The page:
“Kalsk, you’ve got a visitor.  It’s Liddakhul, she says that she is here to speak for your pack.”  Klsk did not move.  “Are you awake?”  The human guard waved his hand in front of Klsk’s face and shrugged. 

                Ldkhl slid forward and raised a hand to get the guard’s attention.  “That won’t be necessary.  Thank you for making him aware.  Please grant us some privacy.”

                Casey Meru shrugged again and nodded, and headed back to his post.  Ldkhl waited until he was out of the room, and then reached into a pouch in her harness and adjusted a dial on a device concealed therein.  She looked up to Klsk, adjusting her posture so that they were gazing eye-to-eye.

                “I have set up interference.  Any spies would have to be physically present to hear what we have to say.  Please speak to me, Klsk, the pack wants to know what has occurred.”

                Klsk said nothing for a long time.  After a few minutes of silence he shifted his head, pulling his gaze away from hers.

                “Spies do not matter.  Bugs do not matter.  I have given my statement, and I will give the same statement to any outsider.”

                Ldkhl rocked back on her feet, falling over onto her posterior.  She stood up again, quick as lightning, glaring down at him.  “Outsider?  Klsk, how can you call me an outsider?”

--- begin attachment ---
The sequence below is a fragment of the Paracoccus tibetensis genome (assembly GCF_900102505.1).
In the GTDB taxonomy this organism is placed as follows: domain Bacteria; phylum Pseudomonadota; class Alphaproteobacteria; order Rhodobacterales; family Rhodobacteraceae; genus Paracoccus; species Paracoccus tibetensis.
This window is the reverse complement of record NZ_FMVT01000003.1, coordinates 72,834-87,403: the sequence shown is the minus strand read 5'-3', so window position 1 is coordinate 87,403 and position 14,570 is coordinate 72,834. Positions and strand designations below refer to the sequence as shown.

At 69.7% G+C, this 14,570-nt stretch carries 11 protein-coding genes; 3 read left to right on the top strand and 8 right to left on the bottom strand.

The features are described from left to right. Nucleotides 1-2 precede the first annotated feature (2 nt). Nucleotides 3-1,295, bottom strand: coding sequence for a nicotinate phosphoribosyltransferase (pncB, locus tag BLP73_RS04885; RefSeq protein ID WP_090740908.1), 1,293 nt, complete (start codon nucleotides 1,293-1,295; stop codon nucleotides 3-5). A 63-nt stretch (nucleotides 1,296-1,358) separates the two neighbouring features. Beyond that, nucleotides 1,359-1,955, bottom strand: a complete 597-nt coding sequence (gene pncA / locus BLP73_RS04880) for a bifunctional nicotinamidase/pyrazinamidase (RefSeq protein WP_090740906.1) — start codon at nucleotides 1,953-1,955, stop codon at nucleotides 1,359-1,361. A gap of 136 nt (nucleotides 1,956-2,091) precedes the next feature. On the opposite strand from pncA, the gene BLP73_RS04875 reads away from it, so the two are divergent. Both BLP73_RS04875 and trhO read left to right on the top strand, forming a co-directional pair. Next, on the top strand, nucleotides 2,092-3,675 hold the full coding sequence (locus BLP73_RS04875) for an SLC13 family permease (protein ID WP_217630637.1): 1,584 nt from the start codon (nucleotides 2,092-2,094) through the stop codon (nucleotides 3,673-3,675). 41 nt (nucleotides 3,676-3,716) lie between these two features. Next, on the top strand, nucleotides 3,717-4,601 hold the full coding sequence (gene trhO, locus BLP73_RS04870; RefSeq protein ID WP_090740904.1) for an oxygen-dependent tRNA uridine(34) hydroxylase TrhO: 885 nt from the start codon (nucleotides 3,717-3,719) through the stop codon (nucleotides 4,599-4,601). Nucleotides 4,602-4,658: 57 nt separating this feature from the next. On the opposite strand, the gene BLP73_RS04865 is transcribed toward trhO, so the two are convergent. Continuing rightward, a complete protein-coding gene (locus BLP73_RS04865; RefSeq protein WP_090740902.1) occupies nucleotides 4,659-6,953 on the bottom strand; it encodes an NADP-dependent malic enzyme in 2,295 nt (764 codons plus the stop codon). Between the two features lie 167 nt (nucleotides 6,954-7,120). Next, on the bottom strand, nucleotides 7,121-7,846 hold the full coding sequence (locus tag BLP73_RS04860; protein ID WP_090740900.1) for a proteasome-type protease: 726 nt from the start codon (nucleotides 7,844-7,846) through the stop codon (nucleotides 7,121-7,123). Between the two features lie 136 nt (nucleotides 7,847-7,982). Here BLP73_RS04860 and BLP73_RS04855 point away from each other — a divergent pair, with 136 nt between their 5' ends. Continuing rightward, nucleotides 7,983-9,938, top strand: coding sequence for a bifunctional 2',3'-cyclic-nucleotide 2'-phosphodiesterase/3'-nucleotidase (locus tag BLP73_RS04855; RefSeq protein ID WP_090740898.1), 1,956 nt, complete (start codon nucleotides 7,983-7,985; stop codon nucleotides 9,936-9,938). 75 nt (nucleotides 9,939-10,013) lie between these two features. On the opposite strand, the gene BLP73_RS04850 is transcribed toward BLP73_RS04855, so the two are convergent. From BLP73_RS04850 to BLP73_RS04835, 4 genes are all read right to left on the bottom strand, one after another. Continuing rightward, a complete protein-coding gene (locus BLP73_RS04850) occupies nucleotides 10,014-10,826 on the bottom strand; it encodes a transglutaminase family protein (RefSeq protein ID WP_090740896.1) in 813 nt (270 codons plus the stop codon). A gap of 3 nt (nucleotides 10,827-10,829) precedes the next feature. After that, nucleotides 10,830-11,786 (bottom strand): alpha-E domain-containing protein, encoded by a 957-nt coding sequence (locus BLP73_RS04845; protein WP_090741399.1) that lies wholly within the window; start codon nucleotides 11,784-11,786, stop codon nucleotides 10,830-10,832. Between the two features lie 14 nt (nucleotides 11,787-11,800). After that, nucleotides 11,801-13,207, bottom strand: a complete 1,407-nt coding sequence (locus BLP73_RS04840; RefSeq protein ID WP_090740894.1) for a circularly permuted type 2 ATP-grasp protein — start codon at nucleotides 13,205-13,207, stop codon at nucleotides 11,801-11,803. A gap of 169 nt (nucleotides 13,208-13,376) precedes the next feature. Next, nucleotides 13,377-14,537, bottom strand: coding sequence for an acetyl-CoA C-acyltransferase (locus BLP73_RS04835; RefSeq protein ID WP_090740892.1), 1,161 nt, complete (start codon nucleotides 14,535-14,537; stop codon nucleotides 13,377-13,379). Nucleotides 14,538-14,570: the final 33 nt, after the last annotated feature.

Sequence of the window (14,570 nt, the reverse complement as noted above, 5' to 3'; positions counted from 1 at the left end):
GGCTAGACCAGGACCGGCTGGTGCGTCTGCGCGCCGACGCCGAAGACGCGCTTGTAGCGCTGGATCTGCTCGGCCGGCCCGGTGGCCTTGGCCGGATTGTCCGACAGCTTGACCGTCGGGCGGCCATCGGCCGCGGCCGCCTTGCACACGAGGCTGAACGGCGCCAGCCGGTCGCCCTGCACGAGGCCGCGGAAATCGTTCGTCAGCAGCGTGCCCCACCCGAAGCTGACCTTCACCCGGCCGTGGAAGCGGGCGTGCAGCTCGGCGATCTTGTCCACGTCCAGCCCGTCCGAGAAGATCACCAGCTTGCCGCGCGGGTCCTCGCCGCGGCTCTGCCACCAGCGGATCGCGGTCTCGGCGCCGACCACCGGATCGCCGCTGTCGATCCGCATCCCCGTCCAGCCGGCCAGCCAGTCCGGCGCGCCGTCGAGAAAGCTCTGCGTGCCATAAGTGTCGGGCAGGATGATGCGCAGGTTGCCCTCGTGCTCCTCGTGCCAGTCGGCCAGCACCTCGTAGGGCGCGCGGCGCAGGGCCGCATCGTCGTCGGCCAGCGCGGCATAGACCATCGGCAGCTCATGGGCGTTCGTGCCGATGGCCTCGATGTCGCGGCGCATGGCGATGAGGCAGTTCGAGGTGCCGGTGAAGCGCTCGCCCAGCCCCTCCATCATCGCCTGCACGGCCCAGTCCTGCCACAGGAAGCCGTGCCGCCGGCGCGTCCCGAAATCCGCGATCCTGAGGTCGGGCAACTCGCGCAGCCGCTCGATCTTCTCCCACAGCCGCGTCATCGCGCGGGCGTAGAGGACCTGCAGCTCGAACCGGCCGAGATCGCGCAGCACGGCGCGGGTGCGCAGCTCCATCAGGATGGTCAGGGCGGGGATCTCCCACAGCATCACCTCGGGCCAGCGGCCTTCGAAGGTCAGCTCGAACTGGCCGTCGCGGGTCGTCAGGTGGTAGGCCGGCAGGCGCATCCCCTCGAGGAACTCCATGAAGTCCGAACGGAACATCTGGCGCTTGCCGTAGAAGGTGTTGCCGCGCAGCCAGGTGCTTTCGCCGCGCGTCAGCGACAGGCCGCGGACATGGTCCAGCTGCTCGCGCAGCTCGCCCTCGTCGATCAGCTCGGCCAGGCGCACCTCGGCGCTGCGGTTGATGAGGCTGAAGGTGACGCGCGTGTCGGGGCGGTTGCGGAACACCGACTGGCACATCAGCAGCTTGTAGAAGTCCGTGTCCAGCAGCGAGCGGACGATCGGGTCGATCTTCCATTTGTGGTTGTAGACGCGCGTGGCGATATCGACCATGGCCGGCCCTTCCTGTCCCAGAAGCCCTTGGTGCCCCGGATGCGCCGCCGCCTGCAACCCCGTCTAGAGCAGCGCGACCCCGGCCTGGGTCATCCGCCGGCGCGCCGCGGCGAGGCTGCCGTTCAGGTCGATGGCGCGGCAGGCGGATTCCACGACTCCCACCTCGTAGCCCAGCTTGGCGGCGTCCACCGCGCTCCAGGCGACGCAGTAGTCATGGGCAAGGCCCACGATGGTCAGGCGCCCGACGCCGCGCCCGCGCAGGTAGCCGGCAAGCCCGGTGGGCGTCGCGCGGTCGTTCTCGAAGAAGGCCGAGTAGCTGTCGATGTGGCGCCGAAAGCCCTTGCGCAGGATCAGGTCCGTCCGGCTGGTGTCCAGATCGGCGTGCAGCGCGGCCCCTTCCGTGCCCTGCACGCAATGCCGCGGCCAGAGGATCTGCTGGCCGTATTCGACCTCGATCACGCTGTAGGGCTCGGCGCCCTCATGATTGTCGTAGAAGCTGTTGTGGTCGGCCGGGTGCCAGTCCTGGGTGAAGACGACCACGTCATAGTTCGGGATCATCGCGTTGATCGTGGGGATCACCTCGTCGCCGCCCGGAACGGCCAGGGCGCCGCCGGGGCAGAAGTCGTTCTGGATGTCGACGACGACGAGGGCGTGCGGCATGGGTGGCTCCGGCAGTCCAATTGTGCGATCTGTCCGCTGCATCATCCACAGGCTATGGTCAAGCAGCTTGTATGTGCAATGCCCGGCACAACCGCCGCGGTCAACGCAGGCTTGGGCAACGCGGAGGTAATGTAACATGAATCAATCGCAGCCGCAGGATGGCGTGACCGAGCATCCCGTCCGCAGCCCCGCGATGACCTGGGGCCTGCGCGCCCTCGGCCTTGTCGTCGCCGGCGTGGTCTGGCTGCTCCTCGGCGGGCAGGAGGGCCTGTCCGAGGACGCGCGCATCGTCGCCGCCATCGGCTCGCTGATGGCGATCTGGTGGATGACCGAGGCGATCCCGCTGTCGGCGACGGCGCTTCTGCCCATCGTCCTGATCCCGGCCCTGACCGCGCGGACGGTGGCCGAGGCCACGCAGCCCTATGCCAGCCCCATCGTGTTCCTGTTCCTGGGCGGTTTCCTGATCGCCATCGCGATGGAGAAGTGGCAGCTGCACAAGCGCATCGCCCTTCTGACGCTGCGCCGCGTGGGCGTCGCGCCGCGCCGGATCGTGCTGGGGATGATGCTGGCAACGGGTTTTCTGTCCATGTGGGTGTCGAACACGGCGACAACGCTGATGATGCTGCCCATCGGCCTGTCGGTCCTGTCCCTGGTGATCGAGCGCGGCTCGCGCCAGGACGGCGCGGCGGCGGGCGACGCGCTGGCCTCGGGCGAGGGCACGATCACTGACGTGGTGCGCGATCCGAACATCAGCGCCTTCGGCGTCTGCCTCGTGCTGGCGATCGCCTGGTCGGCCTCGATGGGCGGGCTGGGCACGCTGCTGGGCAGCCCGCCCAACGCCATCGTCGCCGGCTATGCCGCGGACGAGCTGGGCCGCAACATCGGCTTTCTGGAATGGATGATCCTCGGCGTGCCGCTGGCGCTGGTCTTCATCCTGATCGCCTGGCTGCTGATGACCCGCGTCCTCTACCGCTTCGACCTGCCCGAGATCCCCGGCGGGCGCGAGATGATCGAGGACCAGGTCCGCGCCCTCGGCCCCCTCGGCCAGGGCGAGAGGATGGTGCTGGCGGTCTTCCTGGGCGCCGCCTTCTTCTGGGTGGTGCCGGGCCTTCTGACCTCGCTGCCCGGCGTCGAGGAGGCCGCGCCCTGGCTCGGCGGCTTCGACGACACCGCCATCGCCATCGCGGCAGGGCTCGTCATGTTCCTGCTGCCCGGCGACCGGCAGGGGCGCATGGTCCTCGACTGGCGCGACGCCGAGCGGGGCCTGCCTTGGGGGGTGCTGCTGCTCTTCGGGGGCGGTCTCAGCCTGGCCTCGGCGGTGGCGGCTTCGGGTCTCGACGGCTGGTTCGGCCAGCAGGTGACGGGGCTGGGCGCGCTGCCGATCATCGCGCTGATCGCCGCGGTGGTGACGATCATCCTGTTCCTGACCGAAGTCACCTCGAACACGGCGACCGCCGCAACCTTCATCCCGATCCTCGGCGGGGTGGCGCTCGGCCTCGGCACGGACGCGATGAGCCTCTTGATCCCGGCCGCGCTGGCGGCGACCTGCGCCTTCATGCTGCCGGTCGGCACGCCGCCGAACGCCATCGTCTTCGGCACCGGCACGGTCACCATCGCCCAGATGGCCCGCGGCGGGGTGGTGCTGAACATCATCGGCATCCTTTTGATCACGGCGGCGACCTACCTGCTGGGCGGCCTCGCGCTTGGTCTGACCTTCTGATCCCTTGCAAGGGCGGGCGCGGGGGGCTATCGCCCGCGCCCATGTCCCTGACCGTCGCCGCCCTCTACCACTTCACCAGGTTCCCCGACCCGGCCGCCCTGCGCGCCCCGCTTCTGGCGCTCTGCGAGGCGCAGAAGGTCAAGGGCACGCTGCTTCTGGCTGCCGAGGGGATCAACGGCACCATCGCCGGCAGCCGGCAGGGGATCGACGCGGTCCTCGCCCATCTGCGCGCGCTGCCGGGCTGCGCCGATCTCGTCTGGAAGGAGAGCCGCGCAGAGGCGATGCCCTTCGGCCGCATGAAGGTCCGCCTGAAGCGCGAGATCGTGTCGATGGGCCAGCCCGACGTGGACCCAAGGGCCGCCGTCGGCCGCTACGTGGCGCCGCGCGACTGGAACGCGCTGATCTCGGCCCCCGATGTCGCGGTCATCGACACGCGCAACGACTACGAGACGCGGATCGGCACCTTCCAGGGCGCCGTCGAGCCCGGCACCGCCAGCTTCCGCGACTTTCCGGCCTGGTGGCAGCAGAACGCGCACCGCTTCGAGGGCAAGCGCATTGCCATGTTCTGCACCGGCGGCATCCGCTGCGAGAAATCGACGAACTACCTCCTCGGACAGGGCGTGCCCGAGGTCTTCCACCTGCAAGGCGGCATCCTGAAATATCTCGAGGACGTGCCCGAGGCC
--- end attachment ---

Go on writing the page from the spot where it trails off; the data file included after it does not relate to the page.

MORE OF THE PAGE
Vislin have an innate sense of who is and is not a member of their pack.  Although packs can grow and change in size, and even occasionally incorporate non-Vislin, leaving one’s pack deliberately is exceedingly rare.  Though Awakeners claim that Vislin create a low-level psychic bond with those that they consider packmates, body language, pheromones, and even tones of speech are indicative of the close connection that Vislin who share a pack have.  Klsk was displaying none of these, holding himself and even speaking as any of their pack would to a human just off a transport.

                Without moving, Klsk said in flat tones, “None who ally themselves with our slave masters are pack to me.”

                “Slave masters?  What do you mean?”

                He turned his head toward her, fixing her with his gaze, but his posture was not sympathetic.  He had leaned forwards, his long-fingered, clawed hands resting on the edge of the bunk.  “Since the days that we first learned speech and the use of tools, they have insinuated themselves into our nests and packs.  Since the early days when they first devoured the eggs of those who displeased them they have attempted to control us, to engineer us, to make us theirs.  They blackmailed us into making peace with the unthinking, violent brutes that we shared our world with.  They forced us to join this meaningless coalition and keep us under their paws, manipulating us with hypnotic tricks meant to derail our truest instincts and claiming us as a lesser species under their aegis.”

                “The Hrotata?  They have championed us, Klsk.  They helped prevent genocide that might have destroyed our world and protect us from the other species that still see us as savages, as unevolved.”  Ldkhl said, feeling confused.  How can Klsk mistake protection for slavery?  “Who has been filling your mind with this nonsense?”